After a while of working in retail, I was asked to run sound for the Backstreet Cafe near my home for the bands on Friday and Saturday nights. This introduced me to a lot of local musicians. Everyone knew me as the guy that sings Journey, so it wasn't long before I joined up with someone. The most successful local band at the time seemed to be 'Disco Explosion'. They were great musicians and would PACK every bar they played. They were SO successful that the singer lost his voice because they played SO much! That's where I come in. Two of the guys in the band, Mike and Ron, teamed up with me and drummer Jim Simonian to form 'The Cocktones' to host a Tuesday night Musician's Night at the Backstreet. Shortly after we started doing that, they asked me to fill in for their singer in 'Disco Explosion' until his voice healed. That's when I discovered the concept of a dance band. They used prerecorded tracks and dressed up in costumes and used fictional personalities to truly entertain their audience. It was a 'production' as opposed to 'just some band'.
So using what I learned in Disco Explosion, I formed Breakfast Club. Danny McGuire, a local Musician's Night guitarist, and I teamed up with Billy Venditti and Paul Holobinko. We played for a while until Danny had to step down for family reasons. Rob Biglin responded to our ad looking for a guitarist and we kept pressing on. Meanwhile, Disco Explosion finally broke up and the guys in 'The Cocktones' wanted to move ahead with some big plans that included me including our own disco band called 'Disco Away' and a hairband tribute called 'Son Of Glam' to go up against the popular local band '1988'. That meant I couldn't really keep going with Breakfast Club, too. I had to make a decision. Based on my friendship with Jim, Mike and Ron, and the uphill struggle of trying to get Breakfast Club going, I made the decision to leave Breakfast Club. Soon after I left, Billy quit (I'd love to know why, Bill ;) ). They replaced me with Dave Brooks and Billy with Brian Dossa and they became one of Cleveland's most successful cover bands. So, either I was the one holding them back ;) or I left just at the wrong time. I'll always wonder what would have happened if I decided not to leave. Interestingly, Rob was eventually replaced by Billy Morris and Paul was replaced by, get this, ex-Disco Explosion drummer Tim Burris (talk about coming full circle)! Therefore, nobody in Breakfast Club today is an original member! But my 'original' idea came from their current drummer. I find that funny :)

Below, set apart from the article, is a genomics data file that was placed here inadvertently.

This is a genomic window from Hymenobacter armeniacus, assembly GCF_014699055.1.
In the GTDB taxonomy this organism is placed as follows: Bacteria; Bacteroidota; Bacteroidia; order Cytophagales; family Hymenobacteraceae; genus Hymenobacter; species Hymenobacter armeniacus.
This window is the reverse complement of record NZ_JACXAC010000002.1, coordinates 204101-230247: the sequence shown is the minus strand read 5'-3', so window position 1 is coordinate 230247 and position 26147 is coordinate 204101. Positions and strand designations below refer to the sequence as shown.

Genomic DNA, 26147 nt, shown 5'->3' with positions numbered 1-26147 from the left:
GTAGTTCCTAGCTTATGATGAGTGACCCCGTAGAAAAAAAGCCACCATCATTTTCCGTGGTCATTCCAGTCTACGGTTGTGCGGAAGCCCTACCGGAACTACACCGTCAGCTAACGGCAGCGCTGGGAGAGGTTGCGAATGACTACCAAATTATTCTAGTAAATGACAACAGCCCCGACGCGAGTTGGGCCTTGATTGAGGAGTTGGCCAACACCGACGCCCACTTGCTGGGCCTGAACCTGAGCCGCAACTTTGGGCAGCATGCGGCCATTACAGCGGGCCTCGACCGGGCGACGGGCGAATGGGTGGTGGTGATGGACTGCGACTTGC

So 'The Cocktones' (I would tell people that I was one of the 'tones'), 'Disco Away', and 'Son Of Glam' played until everything changed when I became a Christian. I didn't want to be in bars anymore. I didn't want to be drinking and driving anymore. But I didn't want to just quit and leave them in the lurch. I asked them to replace me and they eventually did with a one-armed keyboard player! (The guy is awesome! Todd Waites. He actually went on to be in a Christian band! In a way, he's the angel God sent to set me free.) So as of summer 2004, I was finally out of the local music scene.
In 2008, I bought a huge drum set which eventually led to my involvement in Eclipse and 2112 - The Rush Tribute. Strangely, I was contacted from the E5C4P3 guys to discuss reforming right around the same time I was starting up with Eclipse and I agreed to reform to play big festival-type gigs once in a while. After Paul Soos left Eclipse, we played out the rest of our bookings with Mark Matthews filling in and then we broke up. I formed Juke Box Heroes as a replacement. I did some fill-in work with a band called Sellouts which led to a permanent position until Juke Box Heroes had too many scheduling conflicts.
Then in 2016, a new band arose called Rubix Cubed. Today, E5C4P3, Juke Box Heroes, and Rubix Cubed (and Lakeland) are my active gigs. See you at a show!